The apostle Paul seems incapable of discerning the intentions of Israel’s God in straight lines and transparent mathematics. Something is always up. Something deeper than we know is in the mix.
When Paul traces mercy’s purpose, mystery—though neither confusion nor cluelessness—is axiomatic.
The apostle’s struggle with Israel’s fate in the vortex of YHWH’s purpose thrusts him into agony but not into despair. The line between these two searing experiences falls at the place where Paul discerns that some deep and inevitable good is to come of it all.
The integration into ‘spiritual Israel’ of unwashed pagans in formidable numbers looks for all the world like the rejection of the incumbents. Israel seems not to have been transformed by this development in the redemptive story—Paul will not back down that such it is—but rather to have been dismissed and then replaced.
Paul is aware of the ugly appearances. By his report, his own Jewish people have failed to join him in following Israel’s anointed. Paul will not have this white-washed or nuanced as less than the tragedy he understands it to be.
Yet tragedy, in redemption’s trajectory, is rarely if ever final.
Paul’s vocabulary as he describes Israel’s immigrants, granted passports with unseemly haste, is resolutely humbling. They are not original branches, but ‘grafted in’. They are not discerning early adopters of grace but ‘a foolish nation’. They are not righteous pursuers of Jacob’s God but people who accidentally stumbled upon a Savior whom they never sought and to whom they never cried out for help.
The apostle is building his case that unseen forces are the best explanation of Israel’s ‘hardness’ and Gentile ‘inclusion’.
Yet Paul detects, in way that eschatological systems rarely find it possible to do, promising nuances in it all.
Paul has found it impossible even to contemplate not following the one who appeared to him unasked on the road to Damascus, an untidy but compelling connection of the apostle to the experience of his gentile audiences. What then is one to understand of the fate of Israel, who has not felt the attraction?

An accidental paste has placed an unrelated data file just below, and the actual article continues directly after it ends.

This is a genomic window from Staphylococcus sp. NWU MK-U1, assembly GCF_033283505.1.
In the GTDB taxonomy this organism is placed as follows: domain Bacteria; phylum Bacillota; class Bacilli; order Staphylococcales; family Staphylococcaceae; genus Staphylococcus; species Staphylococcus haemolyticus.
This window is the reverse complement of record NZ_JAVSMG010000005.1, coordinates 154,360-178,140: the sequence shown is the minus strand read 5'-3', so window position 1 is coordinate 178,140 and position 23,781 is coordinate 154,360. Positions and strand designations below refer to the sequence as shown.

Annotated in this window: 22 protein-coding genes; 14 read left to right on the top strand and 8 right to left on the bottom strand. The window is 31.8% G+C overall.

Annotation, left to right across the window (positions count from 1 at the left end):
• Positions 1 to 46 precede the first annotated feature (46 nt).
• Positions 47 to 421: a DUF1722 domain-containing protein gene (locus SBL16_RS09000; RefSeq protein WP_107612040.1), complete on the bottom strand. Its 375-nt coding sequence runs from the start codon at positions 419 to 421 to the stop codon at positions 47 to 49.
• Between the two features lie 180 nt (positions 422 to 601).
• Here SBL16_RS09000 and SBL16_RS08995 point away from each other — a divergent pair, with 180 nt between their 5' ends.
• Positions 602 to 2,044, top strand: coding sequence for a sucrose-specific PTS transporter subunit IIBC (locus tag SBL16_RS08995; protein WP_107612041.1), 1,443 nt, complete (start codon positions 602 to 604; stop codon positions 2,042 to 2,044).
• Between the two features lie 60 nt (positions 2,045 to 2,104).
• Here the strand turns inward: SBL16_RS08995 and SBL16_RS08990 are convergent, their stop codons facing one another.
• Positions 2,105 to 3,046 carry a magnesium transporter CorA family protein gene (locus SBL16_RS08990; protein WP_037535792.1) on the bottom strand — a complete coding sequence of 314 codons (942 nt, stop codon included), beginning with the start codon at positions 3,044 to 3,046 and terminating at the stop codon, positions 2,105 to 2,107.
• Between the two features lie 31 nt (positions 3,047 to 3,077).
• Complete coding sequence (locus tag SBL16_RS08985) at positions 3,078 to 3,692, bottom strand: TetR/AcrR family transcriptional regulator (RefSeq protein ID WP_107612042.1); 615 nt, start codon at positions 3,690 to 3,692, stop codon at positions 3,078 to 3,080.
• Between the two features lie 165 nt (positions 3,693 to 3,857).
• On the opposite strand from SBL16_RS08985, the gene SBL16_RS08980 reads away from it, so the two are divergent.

Paul detects in YHWH’s movements a kind of residual loyalty even to the nation that has generally rejected Messiah’s appearance. So strong does this conviction direct his developing logic that he cautions gentile followers of Jesus against feelings of superiority vis-à-vis Israel as though this would constitute almost an unpardonable sin.
By our arrogances they shall know us.
The apostle considers it unimaginable that God has rejected his original Israel. Simply put, this is not how YHWH goes about his business.
Even when appearances suggest such a radical turnabout, Paul knows that it cannot accurately reflect even the hidden work of one about whom Israel has sung ‘YHWH is good, his loyal love endures forever.’
Paul envisions a day when, in defiance of the either-or options of lesser artists, all good things will be true.
His language is taciturn because his understanding falls short. As so often when standing before heavenly mystery, Paul does not explain but rather exclaims. Yet, once articulated, the truth of his statement hangs promisingly in the air, to be ignored at the peril of hearts and minds with more truncated expectations of mercy’s destination:
Now if Israel’s stumbling means riches for the world, and if their defeat means riches for Gentiles, how much more will their full inclusion mean! (Romans 11:12 NRSV)